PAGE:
We are excited to offer families more choices with our investment in Cofertility, a startup that is rewriting the egg freezing and egg donation process to make it more human and accessible for all.

My grandmother gave birth to her first child when she was 16 years old, my mother at 26, and myself at 36. My family is a perfect example of how the average childbearing age has decreased dramatically in the past fifty years. Between 1990 and 2019, there was a 43% decline in birth rates for women in their early 20s, while the birth rate for women in their late 30s increased by 67%.  

Concurrent with demographic changes, technological advances give families more ways to become parents. Egg freezing was pioneered in the late 1990s and was considered “experimental” until 2012. A 2022 NYU Langone study found that egg freezing has more than twice the effectiveness of IVF in allowing “older” women to successfully become pregnant.

Families have evolved and have more choices today. Women are choosing to delay starting their families, LGBTQ+ couples have options to pursue parenthood via donors and gestational carriers, and couples struggling to conceive have access to fertility treatments that open new doors. We are excited to offer families more choices with Initialized’s investment in Cofertility, which is rewriting the egg freezing and egg donation process to make it more human and accessible for all.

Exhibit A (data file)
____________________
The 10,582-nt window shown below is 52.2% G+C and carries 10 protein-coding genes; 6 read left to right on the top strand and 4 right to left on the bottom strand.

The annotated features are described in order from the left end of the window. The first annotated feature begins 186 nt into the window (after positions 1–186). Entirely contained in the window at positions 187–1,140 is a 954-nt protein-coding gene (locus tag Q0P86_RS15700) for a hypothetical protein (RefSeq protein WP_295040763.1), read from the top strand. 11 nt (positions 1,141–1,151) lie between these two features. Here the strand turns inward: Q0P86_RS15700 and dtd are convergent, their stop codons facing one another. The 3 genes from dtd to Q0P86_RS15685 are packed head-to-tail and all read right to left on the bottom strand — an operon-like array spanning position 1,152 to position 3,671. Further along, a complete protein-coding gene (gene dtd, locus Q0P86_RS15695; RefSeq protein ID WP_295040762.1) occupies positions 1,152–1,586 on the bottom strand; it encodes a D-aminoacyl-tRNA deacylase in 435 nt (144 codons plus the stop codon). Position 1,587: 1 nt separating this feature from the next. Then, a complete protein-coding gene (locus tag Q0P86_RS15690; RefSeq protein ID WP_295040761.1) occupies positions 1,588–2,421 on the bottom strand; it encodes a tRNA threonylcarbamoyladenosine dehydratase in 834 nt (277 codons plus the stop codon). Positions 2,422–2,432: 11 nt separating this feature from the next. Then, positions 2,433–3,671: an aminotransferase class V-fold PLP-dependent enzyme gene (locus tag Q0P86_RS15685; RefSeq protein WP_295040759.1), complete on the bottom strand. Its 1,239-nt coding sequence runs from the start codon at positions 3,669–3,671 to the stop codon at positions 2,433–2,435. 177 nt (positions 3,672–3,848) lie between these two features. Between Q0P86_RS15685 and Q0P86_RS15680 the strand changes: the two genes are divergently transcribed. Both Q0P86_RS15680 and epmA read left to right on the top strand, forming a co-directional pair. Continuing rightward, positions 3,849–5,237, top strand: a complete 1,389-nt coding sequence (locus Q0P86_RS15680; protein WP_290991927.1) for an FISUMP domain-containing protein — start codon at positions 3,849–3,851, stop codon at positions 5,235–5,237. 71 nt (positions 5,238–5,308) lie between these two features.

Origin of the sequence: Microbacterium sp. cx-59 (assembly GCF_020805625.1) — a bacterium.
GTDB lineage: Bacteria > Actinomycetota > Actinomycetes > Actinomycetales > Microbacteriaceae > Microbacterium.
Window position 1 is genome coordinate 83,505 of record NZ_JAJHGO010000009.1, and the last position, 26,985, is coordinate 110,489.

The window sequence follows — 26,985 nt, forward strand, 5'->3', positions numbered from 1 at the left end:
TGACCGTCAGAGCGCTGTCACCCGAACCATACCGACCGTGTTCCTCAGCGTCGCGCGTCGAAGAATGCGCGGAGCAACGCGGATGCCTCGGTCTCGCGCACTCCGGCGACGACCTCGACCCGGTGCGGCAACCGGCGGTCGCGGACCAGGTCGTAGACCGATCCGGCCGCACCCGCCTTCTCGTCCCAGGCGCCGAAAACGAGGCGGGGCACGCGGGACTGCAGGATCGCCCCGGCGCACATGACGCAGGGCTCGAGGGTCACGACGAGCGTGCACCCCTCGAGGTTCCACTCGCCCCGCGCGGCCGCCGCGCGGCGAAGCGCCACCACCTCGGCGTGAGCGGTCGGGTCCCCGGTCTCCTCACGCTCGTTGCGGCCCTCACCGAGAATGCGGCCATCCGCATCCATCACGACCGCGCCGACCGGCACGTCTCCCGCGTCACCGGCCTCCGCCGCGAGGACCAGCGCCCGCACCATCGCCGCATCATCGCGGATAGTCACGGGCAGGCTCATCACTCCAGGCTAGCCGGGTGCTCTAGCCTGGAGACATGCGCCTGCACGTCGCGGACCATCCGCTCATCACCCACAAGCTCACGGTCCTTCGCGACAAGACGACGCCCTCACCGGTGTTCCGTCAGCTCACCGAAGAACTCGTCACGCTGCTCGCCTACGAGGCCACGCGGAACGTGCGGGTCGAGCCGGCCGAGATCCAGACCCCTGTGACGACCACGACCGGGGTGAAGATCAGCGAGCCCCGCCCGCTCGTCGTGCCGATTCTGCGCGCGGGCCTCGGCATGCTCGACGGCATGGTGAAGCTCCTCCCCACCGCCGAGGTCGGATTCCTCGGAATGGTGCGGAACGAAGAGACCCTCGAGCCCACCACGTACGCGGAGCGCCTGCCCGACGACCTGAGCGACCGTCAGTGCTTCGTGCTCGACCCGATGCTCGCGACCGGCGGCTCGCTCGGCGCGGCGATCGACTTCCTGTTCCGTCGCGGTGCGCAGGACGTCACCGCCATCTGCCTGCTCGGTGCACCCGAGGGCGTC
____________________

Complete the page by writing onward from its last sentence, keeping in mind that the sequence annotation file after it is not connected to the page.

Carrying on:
According to the CDC, 19% of women experience infertility, defined as the inability to conceive after one year of trying naturally.   

Yet this reproductive assistance is still for the few, not the many. Women of reproductive age are the least equipped to be able to afford egg freezing. In the US, where only 15% of companies with over 500 employees offer egg-freezing assistance, many affected families cannot afford it. Cofertility changes that by offering a free option, where women freeze their eggs for free when donating half of the eggs retrieved to a family that could not otherwise conceive.  

When Halle Tecco introduced me to Lauren Makler and Arielle Spiegel, her cofounders at Cofertility, it was quickly clear that they were the perfect founders to tackle the challenges of this market with empathy, execution, and eloquence. Each had her own personal fertility journey — and each is a formidable operator. Lauren was an early Uber employee and founded and led the Uber Health division. Arielle was responsible for brand marketing and strategy for iconic brands like Victoria’s Secret PINK, Coach and built a content-focused site in the fertility space. Halle founded the digital health venture fund Rock Health and the fertility product company Natalist which Everly Health acquired. The miles they have collectively traveled to navigate the opaque choices and isolating burdens of our current reproductive health system are now employed in service of the members Cofertility serves.

We believe families will continue to seek out choices: whether they are not yet ready to have children or want to get started right away and are facing challenges. Overall, the assisted reproductive technology market is estimated to be $20 Billion today and will reach over $40 Billion by 2028.  

Cofertility’s platforms offer a higher quality experience at different stages of the fertility journey, including fertility preservation and third-party reproduction — even offering the opportunity to freeze your eggs for free when you give half to another family who cannot conceive — as well as a more thoughtful matching platform for parents pursuing egg donation. 

We are backing Cofertility to bring humanity, connection, and above all, choice to more families everywhere.